Catfish, shrimp, Gulf oysters, and lump crab put a regional stamp on the Provençal fisherman’s stew
The onset of winter shifts something in me. Maybe it’s the fact that after months of enduring oppressive heat, it’s now time to break out chunky sweaters, firepits, and whiskey. It could also be that I know the holidays are just around the corner, and this year, I have a brand-new baby girl to introduce to the joy of the season. Either way, I love the slow deliberateness that the cool weather brings. How it makes magic of simple things like the changing leaves or the smell of burning wood in the air. The change of pace also influences my own kitchen: lately, I can’t help but want to cook thick stews, time-consuming braises, and silky soups.
One dish that I love making when the weather grows cold is a hearty bouillabaisse. While a bowl will often cost you a fair amount of money at a restaurant, making it at home is more affordable, and recalls its origins as a humble Provençal fisherman’s stew made with scraps of fish that were too undesirable to be sold.
The magic of bouillabaisse isn’t in the value of the fish or the technique used to prepare it, but in the melding of its ingredients. Like a carefully crafted spell, they alchemize to create something soulful and worth savoring.
Traditionally, bouillabaisse is made with several different kinds of firm white fish, cockles, mussels, and occasionally bits of lobster or shrimp. Thankfully, living down South means that I have access to some of the most beautiful seafood the Gulf Coast has to offer. Since the ports of Marseille, where the stew originated, are a little far for me, I get creative with the ingredients I can get my hands on.
In this Southern-inspired bouillabaisse, tender catfish chunks are substituted for Mediterranean fish like red snapper or turbot, while local shrimp and lump crab add a plump sweetness. The stock is fortified by meaty gulf oysters and gets an unmistakably briney punch from a generous addition of littleneck clams and mussels. The dish is elevated by tiny ribbons of saffron that are swirled into the burnt-orange broth. Throw in a few slices of a toasted baguette (extra points if you rub them with garlic) and abracadabra, you’re holding a warm bowl of magic in your hands.
Southern Bouillabaisse Recipe
Olive oil, as needed (about ¼ cup to start)
1 onion, chopped (about 1 ½ cup)
2 carrots, small dice (about 1 cup)
2 celery stalks, small dice (about 1 cup)
4 cloves garlic, sliced (I prefer the texture this way but they can be minced or chopped as well)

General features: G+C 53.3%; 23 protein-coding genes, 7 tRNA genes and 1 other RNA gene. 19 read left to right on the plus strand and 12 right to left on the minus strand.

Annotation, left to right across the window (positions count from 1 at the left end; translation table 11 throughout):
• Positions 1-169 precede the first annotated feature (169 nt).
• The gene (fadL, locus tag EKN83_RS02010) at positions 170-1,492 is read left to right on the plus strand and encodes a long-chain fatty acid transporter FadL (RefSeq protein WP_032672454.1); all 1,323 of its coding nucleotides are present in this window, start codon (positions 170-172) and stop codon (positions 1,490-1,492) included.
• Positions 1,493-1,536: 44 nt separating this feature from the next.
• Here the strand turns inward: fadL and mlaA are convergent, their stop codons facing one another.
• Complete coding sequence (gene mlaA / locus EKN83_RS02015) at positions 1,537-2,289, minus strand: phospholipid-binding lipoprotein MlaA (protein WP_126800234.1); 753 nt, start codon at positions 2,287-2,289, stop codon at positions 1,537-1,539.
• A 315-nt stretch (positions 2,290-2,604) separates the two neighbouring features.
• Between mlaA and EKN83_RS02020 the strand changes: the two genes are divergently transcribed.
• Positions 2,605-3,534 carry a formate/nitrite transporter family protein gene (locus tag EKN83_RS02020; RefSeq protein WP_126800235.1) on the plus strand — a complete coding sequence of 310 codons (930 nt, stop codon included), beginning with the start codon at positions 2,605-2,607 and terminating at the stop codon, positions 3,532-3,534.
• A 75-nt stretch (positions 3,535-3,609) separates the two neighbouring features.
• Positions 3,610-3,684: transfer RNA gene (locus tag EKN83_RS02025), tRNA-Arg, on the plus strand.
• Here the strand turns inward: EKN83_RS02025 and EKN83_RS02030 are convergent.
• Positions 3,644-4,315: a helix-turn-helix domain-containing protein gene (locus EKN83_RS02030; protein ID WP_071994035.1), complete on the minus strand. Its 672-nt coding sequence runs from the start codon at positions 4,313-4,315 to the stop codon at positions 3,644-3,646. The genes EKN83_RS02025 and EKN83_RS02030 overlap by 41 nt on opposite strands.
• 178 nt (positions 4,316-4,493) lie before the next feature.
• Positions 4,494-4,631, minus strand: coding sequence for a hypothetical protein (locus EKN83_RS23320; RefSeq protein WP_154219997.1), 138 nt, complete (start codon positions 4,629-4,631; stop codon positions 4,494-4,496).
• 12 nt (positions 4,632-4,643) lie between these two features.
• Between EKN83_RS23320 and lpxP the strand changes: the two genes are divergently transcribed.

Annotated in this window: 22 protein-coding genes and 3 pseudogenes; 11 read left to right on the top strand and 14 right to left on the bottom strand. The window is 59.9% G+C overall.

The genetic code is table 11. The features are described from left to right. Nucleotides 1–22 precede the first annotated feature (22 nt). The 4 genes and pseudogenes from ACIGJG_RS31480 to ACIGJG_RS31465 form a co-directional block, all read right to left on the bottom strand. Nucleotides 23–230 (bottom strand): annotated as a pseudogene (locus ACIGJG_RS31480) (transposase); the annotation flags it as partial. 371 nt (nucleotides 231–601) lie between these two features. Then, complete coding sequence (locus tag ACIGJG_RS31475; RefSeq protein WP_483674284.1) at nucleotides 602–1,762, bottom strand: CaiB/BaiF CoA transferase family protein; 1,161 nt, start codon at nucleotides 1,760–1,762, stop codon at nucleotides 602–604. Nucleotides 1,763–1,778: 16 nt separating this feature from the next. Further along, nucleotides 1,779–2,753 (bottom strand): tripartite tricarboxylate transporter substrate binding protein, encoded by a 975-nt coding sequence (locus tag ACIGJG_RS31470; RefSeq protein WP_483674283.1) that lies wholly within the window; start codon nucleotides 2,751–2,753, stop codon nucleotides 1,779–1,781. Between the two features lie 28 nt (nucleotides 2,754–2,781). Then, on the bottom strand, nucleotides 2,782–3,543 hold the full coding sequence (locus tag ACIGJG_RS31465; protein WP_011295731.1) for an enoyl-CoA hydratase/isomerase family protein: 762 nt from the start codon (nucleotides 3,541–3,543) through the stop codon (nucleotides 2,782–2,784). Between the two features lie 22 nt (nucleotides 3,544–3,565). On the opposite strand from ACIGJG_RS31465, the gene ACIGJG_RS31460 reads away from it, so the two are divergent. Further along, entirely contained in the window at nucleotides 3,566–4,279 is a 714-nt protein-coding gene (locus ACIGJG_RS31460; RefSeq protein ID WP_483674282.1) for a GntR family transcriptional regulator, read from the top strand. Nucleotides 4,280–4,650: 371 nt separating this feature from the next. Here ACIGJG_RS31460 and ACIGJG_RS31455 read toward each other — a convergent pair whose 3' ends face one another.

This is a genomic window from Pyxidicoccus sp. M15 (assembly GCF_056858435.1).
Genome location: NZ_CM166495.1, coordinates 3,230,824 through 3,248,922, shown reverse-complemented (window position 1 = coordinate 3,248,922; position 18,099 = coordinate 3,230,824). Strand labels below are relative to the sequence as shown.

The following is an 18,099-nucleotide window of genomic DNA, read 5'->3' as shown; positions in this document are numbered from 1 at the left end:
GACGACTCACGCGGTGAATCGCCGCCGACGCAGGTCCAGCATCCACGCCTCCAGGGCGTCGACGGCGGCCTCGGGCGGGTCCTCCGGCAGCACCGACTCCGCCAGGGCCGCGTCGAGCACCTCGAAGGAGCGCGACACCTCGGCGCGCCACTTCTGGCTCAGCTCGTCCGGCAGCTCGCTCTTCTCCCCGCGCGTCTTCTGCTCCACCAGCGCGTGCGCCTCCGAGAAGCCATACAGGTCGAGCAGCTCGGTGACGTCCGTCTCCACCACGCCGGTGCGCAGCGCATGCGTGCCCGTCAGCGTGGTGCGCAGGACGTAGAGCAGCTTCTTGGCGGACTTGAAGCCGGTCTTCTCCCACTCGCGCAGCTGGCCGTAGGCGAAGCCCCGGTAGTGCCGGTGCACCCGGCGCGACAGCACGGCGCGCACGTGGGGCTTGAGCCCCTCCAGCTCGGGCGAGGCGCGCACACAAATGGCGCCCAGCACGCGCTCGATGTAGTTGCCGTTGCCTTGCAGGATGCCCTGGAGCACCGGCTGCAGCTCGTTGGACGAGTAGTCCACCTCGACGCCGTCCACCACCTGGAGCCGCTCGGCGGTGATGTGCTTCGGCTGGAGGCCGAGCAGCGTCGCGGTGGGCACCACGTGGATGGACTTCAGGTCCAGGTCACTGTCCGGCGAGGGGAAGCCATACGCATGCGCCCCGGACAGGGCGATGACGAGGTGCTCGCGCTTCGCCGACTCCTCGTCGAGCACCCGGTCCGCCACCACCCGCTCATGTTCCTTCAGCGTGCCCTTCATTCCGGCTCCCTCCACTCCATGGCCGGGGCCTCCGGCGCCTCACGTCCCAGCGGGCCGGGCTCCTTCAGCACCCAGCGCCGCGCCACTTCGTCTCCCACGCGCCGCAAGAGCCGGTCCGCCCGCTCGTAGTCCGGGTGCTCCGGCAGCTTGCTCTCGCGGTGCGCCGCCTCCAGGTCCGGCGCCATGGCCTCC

3 sprigs of thyme
1 small bulb fennel, sliced, fronds reserved for garnish
5-7 small Yukon Gold potatoes, sliced in half
¼ teaspoon crushed red pepper, optional (plus more to taste)
¼ teaspoon saffron, optional but strongly encouraged
4 cups (32 ounces) store-bought seafood stock
2 cups (16 ounces) clam juice
¾ cup crushed tomatoes
12-15 mussels, debearded
10-12 littleneck clams, scrubbed, rinsed and purged
1 jar of fresh Gulf oysters, reserve juice and check for shells
1 catfish filet (about 1 pound), cut into 1-inch slices
8-10 shrimp, shells left on
1 cup jumbo lump crab
Salt and pepper to taste
4-8 thick slices good bread
Step 1: Add the olive oil to a Dutch oven and heat over medium heat until it shimmers. Add the onion, carrots, and celery and cook until softened, about 8 minutes. Add the garlic, thyme, fennel, potatoes, crushed red peper flakes, and saffron. Cook for an additional 2-3 minutes.
Step 2: Add the stock, clam juice, and crushed tomatoes and bring to a gentle boil; cook until the broth is thick and slightly reduced, about 20-25 minutes. Season to taste with salt and pepper.
Step 3: Lower the heat to a gentle simmer and add add the mussels, clams, and oysters along with the oyster juice. Cook for 5 minutes. Add the catfish and shrimp and cook for an additional 5 minutes. Turn off the heat. Add the crab meat and let sit for 10-15 minutes.
Step 4: Remove the thyme stems from the broth, then taste and adjust seasoning. Add more red pepper if you want a spicier broth.
Step 5: Garish with fennel fronds and serve immediately with a few slices of crusty French bread.
Ryan Shepard is an Atlanta-based food and spirits writer. She loves Mexican food, bourbon and New Orleans.
Louiie Victa is a chef, recipe developer, food photographer, and stylist living in Las Vegas.
Recipe tested by Louiie Victa